The War in Ukraine Is Also a Battle of Narratives

The War in Ukraine Is Also a Battle of Narratives
U.S. President Joe Biden stands with Ukrainian President Volodymyr Zelenskyy at St. Michael's Golden-Domed Cathedral during his surprise visit to Kyiv, Ukraine, Feb. 20, 2023 (AP photo by Evan Vucci).

This week, with the first anniversary of Russia’s invasion of Ukraine approaching, major players on the global stage have taken the opportunity to articulate their view of the first major interstate war on European soil since World War II, as well as how they want their role in the epicenter of the world’s principal geopolitical conflict to be perceived.

Launched on Feb. 24, 2022, the Russian invasion marked the moment when the contest between autocracy and democracy morphed from a metaphorical battle into a real war. Since then, it has resulted in tens of thousands of casualties, millions of refugees and vast areas of catastrophic destruction.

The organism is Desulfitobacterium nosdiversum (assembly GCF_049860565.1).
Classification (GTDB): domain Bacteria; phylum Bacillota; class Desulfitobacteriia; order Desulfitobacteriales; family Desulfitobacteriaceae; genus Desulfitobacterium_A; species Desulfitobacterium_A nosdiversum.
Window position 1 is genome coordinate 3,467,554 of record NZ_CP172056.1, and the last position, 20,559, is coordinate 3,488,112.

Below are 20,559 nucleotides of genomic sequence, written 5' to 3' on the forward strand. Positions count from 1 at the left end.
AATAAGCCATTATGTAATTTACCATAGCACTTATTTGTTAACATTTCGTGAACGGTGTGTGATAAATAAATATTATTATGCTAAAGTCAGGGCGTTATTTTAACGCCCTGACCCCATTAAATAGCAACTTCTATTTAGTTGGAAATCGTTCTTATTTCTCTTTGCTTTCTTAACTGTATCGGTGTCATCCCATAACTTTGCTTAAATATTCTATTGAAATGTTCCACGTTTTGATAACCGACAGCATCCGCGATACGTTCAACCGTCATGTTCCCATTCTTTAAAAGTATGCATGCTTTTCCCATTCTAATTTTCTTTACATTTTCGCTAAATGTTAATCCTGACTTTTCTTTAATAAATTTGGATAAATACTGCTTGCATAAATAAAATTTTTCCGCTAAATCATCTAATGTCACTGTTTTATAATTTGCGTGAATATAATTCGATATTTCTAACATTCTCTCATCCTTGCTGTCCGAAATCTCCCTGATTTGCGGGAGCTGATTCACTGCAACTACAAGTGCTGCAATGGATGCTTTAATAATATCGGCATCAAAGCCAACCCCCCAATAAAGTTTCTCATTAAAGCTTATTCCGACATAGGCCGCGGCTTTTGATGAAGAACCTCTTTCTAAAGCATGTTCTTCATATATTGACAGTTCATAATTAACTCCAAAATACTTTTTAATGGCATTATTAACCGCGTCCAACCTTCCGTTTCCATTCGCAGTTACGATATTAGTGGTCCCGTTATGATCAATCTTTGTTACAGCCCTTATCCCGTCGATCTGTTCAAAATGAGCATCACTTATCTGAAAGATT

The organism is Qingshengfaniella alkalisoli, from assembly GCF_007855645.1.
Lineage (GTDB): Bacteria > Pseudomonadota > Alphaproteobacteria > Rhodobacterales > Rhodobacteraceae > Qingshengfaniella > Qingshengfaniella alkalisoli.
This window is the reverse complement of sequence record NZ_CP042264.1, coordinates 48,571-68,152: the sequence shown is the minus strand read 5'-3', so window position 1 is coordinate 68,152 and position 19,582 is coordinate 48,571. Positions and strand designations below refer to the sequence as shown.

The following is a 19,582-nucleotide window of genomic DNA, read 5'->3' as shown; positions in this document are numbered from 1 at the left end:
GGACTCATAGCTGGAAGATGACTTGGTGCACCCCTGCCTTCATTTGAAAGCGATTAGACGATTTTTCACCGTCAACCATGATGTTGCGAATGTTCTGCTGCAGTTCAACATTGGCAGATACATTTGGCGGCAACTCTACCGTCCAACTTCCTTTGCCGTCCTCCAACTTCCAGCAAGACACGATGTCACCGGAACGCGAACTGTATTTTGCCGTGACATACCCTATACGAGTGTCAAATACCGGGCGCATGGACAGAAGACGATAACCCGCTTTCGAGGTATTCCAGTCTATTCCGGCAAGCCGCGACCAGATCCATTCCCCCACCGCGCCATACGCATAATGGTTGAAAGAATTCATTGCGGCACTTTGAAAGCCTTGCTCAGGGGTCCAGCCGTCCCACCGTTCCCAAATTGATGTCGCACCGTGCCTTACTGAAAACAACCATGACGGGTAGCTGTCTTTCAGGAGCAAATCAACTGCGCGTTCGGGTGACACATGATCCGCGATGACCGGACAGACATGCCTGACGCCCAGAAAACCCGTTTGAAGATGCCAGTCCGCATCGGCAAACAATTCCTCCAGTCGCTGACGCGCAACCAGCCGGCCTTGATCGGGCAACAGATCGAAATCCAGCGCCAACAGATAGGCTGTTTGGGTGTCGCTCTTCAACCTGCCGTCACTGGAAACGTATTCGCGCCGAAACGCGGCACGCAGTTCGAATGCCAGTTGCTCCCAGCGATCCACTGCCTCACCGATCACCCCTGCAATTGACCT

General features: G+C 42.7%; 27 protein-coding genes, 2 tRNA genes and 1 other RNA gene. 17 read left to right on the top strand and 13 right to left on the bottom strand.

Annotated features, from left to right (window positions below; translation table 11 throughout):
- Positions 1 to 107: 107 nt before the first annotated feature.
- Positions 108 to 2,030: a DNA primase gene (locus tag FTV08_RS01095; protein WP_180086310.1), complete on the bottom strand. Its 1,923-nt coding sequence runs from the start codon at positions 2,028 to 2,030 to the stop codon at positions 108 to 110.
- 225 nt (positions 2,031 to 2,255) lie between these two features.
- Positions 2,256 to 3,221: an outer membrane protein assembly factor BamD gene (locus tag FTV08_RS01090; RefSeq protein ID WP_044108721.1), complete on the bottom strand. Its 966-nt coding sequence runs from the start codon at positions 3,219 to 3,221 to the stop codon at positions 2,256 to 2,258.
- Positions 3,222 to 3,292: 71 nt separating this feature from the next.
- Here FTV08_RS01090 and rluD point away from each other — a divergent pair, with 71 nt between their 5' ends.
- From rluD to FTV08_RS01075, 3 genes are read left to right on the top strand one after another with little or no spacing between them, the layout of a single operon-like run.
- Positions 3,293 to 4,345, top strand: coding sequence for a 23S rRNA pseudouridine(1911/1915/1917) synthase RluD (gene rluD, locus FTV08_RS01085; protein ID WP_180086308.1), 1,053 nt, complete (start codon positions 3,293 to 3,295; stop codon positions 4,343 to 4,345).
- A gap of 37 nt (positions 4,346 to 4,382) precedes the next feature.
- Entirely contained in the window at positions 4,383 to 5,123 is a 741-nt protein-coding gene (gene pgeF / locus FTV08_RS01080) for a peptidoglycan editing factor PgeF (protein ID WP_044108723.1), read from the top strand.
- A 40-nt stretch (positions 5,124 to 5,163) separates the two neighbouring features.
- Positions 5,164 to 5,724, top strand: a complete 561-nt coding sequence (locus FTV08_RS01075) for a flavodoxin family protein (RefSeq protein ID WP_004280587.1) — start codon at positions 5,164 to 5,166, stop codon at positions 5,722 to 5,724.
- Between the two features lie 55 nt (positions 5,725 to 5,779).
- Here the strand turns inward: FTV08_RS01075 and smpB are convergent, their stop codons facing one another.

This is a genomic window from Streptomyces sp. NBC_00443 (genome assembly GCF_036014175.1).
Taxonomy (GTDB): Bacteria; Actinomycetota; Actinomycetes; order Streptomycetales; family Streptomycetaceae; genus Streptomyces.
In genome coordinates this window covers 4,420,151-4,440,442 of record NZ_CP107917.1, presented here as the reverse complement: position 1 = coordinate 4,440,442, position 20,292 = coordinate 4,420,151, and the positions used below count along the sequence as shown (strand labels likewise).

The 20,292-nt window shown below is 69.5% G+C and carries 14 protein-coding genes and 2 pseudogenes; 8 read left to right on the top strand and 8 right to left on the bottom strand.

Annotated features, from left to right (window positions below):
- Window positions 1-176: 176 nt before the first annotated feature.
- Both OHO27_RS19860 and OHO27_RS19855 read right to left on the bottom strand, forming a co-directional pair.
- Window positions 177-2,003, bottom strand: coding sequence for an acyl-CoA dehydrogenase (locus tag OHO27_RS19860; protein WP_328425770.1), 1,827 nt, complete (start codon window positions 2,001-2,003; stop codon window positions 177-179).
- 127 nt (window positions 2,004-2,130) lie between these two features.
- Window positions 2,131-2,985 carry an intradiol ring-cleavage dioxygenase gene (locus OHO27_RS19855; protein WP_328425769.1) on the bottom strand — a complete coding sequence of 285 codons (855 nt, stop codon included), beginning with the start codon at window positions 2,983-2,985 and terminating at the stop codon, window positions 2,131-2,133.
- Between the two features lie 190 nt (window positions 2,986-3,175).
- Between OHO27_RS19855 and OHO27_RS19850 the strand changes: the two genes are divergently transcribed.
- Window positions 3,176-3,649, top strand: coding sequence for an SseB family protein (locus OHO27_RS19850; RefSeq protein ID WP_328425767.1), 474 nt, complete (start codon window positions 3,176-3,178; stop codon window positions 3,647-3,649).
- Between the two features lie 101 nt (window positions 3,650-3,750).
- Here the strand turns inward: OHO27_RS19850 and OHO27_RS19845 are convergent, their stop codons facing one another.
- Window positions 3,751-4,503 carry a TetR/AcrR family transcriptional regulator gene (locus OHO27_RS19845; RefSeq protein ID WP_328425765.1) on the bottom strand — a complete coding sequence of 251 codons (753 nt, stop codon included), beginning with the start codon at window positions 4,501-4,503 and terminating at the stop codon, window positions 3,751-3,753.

The leaders of the United States, Russia and China used the anniversary to promote their respective narratives, cement their positions and prepare the path ahead in a war that today looks no closer to ending than it did when it began.

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